While cleanup is underway, people with asthma and other lung conditions should not enter buildings with mold growth. Disaster cleanup may take months or longer, so people with vulnerable immune systems may need to prioritize relocating to a safe environment.

How to Prepare for a Flood

Taking steps to protect one’s family, home, and financial resources can mitigate potential flood damage.

How to Prepare Your Home for a Flood

FEMA reports that people living in an area with low or moderate flood risk are five times more likely to experience a flood than a fire in their home over the next 30 years.

To prepare for a flood, consider taking the following steps outlined in coordination with FEMA and the National Flood Insurance Program:

  • Secure insurance coverage for flood damage. Many homeowners do not have insurance that covers floods, yet flooding is one of the most common (and expensive) natural disasters in the U.S.
  • Learn your flood risk. Resources such as the FEMA Flood Map Service Center allow people to enter their home address to learn what type of flood risks they should prepare for.
  • Inventory household items. Knowing what you own and documenting your valuables can be crucial for preserving items (if possible) and filing insurance claims.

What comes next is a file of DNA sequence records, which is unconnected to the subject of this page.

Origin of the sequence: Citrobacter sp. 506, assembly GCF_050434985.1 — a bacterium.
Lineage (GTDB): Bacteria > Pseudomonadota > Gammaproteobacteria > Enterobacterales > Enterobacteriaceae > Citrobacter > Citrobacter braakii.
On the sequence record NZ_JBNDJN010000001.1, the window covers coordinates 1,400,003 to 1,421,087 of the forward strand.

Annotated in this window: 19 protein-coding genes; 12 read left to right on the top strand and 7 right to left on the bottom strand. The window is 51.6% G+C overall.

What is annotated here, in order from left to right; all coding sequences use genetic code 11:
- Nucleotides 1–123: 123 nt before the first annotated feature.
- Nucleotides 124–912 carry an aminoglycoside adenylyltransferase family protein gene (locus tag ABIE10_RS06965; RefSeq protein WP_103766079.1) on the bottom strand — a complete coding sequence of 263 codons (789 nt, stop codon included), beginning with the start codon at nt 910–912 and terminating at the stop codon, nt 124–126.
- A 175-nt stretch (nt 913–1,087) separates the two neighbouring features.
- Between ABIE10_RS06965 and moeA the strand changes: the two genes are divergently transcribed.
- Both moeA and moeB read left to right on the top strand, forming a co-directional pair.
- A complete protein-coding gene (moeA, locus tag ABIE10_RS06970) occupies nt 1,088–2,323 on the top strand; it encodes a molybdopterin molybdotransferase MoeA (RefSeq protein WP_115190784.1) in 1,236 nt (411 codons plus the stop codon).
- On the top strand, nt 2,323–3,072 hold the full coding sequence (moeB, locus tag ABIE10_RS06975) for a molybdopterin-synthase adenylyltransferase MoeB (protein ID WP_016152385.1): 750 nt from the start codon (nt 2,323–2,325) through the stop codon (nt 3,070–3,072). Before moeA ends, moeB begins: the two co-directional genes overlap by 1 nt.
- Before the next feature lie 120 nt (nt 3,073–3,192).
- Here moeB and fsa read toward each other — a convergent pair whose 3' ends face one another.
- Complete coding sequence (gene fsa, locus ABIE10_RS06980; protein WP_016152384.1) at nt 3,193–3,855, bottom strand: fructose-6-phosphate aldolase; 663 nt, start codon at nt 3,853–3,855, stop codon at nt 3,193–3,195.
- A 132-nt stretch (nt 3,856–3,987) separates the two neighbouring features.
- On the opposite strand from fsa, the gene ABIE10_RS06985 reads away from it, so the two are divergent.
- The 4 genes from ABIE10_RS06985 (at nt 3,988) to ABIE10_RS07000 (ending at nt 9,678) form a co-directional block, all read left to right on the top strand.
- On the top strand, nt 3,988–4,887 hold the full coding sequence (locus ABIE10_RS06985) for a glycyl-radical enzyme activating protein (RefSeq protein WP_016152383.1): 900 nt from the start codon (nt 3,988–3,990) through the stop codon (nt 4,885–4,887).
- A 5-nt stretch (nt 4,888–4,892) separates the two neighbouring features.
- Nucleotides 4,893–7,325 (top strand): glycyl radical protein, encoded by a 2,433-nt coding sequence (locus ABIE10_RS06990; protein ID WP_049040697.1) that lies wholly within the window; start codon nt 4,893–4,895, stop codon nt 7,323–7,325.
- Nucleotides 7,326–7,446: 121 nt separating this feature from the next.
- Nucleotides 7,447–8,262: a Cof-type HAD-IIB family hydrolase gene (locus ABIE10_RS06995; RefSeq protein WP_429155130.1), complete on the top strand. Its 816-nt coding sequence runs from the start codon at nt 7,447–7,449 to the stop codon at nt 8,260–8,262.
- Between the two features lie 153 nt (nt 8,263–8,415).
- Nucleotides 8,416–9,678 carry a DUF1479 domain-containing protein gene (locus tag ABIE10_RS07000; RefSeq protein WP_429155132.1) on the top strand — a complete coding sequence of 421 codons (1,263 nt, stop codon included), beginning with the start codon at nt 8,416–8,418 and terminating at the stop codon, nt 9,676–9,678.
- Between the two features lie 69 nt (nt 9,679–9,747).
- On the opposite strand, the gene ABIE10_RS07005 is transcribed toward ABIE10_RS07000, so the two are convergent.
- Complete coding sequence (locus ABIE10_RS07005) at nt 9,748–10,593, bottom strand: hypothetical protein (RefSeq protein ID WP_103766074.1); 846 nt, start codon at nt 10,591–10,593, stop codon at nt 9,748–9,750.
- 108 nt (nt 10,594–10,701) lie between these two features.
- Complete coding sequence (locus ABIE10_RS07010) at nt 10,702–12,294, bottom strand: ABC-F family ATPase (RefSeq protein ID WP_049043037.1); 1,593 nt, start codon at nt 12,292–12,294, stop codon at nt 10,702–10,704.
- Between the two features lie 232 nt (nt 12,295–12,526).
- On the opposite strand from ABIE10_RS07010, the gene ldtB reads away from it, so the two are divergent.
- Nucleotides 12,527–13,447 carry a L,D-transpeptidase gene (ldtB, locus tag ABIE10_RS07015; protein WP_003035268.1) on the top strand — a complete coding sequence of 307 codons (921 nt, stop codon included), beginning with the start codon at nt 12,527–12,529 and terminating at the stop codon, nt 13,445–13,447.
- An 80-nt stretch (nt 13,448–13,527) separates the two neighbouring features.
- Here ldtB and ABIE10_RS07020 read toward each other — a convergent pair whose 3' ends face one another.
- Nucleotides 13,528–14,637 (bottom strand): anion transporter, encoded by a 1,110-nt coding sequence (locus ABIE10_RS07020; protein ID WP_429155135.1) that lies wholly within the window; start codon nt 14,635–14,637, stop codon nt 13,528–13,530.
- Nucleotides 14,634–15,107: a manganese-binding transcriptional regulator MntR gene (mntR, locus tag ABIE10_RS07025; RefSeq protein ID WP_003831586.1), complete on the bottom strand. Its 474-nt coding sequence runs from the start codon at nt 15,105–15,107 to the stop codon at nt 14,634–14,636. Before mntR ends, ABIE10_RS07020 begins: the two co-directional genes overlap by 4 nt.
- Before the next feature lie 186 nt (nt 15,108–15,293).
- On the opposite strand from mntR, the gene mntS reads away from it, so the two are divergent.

• Protect important documents. Create a flood protection system for your birth certificates, passports, medical records, and other important documents. Keep copies of documents, and the originals, in an easy to access, watertight “go bag.”
  • Elevate electrical appliances. Utilities such as electrical panels, sockets, propane tanks, wiring, appliances, and heating systems should be anchored and off the ground.
  • Waterproof basements. In case of a power failure, install a battery-operated backup pump and maintain a working sump pump to protect the basement level of your house. Installing an alarm system that alerts you in the case of excess water can help to keep residents and tenants safe during a basement flood.